Posted on 19 September 2012 by Keith Lacey
After 10 years of operating a regional policing model, where officers answered calls in Osoyoos and Oliver, the RCMP is reverting back to a standalone detachment, effective Dec. 1, Sgt. Kevin Schur told members of Osoyoos town council Monday.
Schur, who is the Osoyoos detachment commander, said for the past decade, officers based in Osoyoos would answer calls and complaints in Oliver as well as in Osoyoos, but that’s about to change as the six constables and one corporal who work with him here in town will answer only local calls starting in December.
During his quarterly presentation to members of town council, Schur said RCMP brass have made the decision to reduce the regional policing model that has been in place for over a decade.
“We were a standalone detachment before we combined services 10 years ago,” said Schur. “Effective Dec. 1, Osoyoos members will work only in Osoyoos.”
The electronic files shared by both detachments should all be transferred to the Osoyoos detachment by early next year, said Schur.
The “biggest benefit” of this change in structure will be allowing local members to become more actively involved in community policing initiatives and have a more noticeable public presence by increasing foot patrols in the downtown core and public beaches, said Schur.
Under the current model, officers were kept extremely busy answering calls in both communities, he said.
“We just haven’t had the time to do community policing,” he said. “Between Osoyoos and Oliver, there was always something going on.”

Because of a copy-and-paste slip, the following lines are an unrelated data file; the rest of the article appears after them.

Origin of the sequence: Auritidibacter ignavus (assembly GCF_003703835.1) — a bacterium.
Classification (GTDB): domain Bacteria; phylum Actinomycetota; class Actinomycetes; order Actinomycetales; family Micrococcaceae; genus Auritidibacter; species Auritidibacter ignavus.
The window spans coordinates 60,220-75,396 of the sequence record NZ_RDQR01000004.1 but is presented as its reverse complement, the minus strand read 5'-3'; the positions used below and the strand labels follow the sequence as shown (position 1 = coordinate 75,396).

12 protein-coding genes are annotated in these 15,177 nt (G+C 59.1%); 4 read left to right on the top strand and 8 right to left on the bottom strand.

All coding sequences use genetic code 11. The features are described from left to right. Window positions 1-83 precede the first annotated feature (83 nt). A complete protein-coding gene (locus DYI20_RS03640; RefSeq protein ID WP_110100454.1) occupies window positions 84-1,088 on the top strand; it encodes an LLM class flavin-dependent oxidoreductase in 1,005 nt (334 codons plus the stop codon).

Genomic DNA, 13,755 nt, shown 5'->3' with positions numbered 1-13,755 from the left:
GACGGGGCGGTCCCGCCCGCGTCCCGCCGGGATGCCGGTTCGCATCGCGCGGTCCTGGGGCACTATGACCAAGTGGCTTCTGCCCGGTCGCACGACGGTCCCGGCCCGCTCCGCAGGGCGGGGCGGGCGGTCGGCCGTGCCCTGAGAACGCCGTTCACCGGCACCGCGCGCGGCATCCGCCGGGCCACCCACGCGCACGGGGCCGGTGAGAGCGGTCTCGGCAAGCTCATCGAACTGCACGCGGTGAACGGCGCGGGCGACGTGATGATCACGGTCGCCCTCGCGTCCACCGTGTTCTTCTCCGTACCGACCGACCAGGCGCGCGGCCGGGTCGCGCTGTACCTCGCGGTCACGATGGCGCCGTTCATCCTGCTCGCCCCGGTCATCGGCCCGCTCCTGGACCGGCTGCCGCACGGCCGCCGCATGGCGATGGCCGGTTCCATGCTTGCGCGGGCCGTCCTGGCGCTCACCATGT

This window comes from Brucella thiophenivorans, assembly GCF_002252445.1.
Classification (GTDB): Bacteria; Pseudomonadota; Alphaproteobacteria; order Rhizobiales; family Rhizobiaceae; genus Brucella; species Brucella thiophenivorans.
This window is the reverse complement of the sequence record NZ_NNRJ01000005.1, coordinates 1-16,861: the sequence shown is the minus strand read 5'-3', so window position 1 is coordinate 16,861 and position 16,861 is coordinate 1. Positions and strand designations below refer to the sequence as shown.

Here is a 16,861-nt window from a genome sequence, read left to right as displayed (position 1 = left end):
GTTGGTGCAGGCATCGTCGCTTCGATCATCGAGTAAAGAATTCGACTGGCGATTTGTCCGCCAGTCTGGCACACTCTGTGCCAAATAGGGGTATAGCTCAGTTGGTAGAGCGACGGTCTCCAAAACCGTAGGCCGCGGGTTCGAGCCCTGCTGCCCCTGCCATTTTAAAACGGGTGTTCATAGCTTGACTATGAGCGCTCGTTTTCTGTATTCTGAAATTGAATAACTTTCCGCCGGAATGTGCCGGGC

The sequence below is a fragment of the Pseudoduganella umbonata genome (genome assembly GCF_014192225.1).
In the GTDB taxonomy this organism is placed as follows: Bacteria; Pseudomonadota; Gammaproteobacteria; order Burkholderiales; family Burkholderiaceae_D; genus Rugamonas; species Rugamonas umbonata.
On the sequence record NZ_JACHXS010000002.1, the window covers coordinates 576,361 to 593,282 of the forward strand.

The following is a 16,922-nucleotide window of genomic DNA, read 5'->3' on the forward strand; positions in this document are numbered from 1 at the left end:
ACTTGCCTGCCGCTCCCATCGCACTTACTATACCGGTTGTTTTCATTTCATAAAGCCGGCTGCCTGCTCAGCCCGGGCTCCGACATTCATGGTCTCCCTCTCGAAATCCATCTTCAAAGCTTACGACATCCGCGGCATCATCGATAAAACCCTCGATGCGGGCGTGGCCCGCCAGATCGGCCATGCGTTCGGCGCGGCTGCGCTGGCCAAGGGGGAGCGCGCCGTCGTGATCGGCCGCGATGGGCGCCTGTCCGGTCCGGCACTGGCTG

Schur said he’s personally looking forward to the changes.
“I hope we can be more responsive to this community’s needs … all the time,” he said.
Between April and June, overall crime statistics in Osoyoos increased 20 per cent, but this was caused by an enhanced enforcement initiative approved by town council, where RCMP members were asked to increase enforcement in town parks and on town beaches due to numerous complaints by members of the public relating to rowdy and illegal behaviour, said Schur.
“The stats increase … was all self-generated stuff,” he said. “We had police out on the streets before the calls came in. That’s why we had such a big increase in our stats, which is good.”
There wasn’t a single sexual assault or major file relating to violence the entire summer in Osoyoos, which is highly unusual considering the number of tourists who flock here every year, said Schur.
“We didn’t have one, which is quite encouraging,” he said.
When it comes to impaired driving, the statistics remain discouraging as five people were issued 90-day suspensions and seven impaired driving charges were laid during the second quarter of this year, said Schur.
“The largest numbers were visitors to Osoyoos and very few locals were charged,” he said.
The local detachment is hoping to conduct more regular marine patrols starting next spring and that should be made easier with the new management structure as you need two officers on the boat to conduct these patrols, he said.
Officers from the local detachment have worked with provincial and federal agencies on drug enforcement initiatives and this will continue moving forward, said Schur.